Posted on | July 10, 2012 | 19 Comments
In a sign that Salon is very close to being shuttered, the company “lost” its CEO and CFO recently. . . . At the end of the final quarter of 2011, Salon had $149,000 in the bank against short-term liabilities that included $12.7 million in loans. During the same quarter, Salon lost $997,000 on revenue of $1.03 million.
This is just further confirmation of what I wrote in April:
Salon is basically the cockroach of Web ‘zines. Begun in the age of dial-up modems, it has survived the dot-com bubble, the rise of blogs and social networking, etc. While it has survived, however, no one can say that Salon has thrived. It spent a dozen years as a Slate wannabe before trying to re-invent itself as a weak imitation of HuffPo or something.
No one knows how much money Salon has lost since 1995, although it was estimated last year that its annual operating loss was $1.5 million. So, cumulative losses by now are probably somewhere between $20 million and a metric buttload.
Of course, it’s entirely possible that “investors” in such an enterprise don’t care how much money they lose, but are simply taking a tax write-off to support left-wing journalism. At some point, then, the calculation is more about political utility than about revenue potential.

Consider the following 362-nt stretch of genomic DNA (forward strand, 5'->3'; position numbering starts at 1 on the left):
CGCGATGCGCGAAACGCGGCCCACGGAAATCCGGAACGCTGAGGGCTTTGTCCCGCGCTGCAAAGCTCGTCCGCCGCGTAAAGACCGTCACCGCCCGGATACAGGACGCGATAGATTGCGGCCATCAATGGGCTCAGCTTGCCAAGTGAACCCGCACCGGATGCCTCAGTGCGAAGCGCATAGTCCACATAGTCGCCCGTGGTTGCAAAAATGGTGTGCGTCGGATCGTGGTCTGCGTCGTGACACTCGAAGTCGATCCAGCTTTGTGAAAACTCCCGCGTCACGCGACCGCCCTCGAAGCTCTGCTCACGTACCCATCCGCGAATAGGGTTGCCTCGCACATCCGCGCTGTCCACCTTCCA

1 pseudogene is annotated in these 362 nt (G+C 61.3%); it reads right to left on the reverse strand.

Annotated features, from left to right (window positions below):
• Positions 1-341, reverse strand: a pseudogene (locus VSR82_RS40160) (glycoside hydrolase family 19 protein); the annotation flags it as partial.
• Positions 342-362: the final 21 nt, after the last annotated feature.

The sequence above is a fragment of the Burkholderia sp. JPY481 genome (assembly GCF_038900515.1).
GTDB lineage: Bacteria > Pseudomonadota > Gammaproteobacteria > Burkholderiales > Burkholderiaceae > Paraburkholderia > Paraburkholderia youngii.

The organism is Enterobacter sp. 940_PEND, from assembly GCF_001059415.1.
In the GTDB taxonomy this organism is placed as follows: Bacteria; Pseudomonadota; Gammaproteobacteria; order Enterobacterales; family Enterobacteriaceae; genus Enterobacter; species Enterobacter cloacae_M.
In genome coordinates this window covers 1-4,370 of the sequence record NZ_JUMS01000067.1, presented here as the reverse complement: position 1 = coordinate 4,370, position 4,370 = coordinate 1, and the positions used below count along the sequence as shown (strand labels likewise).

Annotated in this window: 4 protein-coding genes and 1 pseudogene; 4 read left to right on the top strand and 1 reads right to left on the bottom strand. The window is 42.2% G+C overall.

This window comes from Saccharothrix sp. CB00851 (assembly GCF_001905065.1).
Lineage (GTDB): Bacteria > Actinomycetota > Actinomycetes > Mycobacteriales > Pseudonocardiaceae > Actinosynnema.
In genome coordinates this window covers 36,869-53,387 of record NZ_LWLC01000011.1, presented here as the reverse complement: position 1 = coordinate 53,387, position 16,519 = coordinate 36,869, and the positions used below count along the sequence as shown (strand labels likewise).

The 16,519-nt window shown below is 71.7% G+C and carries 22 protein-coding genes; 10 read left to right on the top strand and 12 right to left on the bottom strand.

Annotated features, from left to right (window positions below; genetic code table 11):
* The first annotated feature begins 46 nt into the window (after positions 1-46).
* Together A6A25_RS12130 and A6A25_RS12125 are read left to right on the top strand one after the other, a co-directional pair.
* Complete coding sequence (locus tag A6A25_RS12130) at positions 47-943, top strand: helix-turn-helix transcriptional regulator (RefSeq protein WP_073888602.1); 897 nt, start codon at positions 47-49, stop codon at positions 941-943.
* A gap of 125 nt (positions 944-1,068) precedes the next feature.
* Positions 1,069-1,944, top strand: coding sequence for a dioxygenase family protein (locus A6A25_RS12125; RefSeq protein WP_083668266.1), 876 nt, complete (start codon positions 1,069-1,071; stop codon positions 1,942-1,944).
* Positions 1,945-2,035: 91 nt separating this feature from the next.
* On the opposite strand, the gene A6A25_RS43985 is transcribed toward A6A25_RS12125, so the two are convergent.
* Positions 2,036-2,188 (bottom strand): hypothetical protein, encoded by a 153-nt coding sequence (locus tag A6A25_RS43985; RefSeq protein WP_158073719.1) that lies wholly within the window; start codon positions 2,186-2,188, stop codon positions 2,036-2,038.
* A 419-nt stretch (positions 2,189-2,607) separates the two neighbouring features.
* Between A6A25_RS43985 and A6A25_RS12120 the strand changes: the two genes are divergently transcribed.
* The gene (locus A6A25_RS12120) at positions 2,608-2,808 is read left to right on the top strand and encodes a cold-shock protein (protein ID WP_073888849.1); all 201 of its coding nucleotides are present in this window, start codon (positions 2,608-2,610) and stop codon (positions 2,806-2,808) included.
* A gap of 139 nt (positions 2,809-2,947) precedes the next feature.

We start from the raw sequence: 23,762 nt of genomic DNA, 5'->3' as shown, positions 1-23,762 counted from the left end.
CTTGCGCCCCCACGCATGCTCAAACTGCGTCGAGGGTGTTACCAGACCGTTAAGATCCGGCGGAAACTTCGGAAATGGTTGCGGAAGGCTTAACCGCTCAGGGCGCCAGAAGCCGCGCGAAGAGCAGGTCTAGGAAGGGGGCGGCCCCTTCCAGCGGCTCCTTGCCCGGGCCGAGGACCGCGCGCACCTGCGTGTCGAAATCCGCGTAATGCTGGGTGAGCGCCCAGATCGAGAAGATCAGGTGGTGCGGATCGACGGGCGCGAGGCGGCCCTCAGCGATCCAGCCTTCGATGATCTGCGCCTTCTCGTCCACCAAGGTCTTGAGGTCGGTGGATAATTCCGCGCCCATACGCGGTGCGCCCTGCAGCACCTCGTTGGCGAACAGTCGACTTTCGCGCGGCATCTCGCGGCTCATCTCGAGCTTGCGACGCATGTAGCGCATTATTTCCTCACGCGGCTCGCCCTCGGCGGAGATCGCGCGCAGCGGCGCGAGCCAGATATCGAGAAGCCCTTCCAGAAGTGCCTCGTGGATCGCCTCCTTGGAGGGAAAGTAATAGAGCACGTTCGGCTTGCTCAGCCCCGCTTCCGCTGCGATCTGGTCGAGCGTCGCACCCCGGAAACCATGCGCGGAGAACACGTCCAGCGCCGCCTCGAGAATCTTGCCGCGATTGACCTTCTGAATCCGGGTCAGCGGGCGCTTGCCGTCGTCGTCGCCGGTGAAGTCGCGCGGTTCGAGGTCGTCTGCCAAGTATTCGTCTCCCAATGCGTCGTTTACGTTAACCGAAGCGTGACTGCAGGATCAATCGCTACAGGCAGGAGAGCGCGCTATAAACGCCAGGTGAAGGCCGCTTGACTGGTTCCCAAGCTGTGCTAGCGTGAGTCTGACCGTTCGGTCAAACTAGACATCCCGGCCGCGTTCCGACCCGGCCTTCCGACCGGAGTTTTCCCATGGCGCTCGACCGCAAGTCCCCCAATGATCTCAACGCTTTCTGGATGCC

OK, so in a oprogressive online media environment now crowded with HuffPo, Daily Kos, TPM, Think Progress, etc., where is the political utility of a maintaining a persistent loser like Salon? Where is the suggestion that Salon is having any meaningful impact? Or is it possible that Salon’s funders consider it their patriotic duty to provide an outlet for Glenn Greenwald’s unique brand of anti-patriotism?
A fool and his money are soon parted, and fools have wasted more money on less viable media entities. But why bring Current TV into this?
UPDATE II (RSM): Thanks to the commenter who points out that last month Salon indicated it was trying to sell The Well (Well.com):
“As other online communities and social networks emerged over the years, The Well’s subscriber base dwindled to 2,693, which did not bear financial promise.”
They never miss an opportunity to miss an opportunity.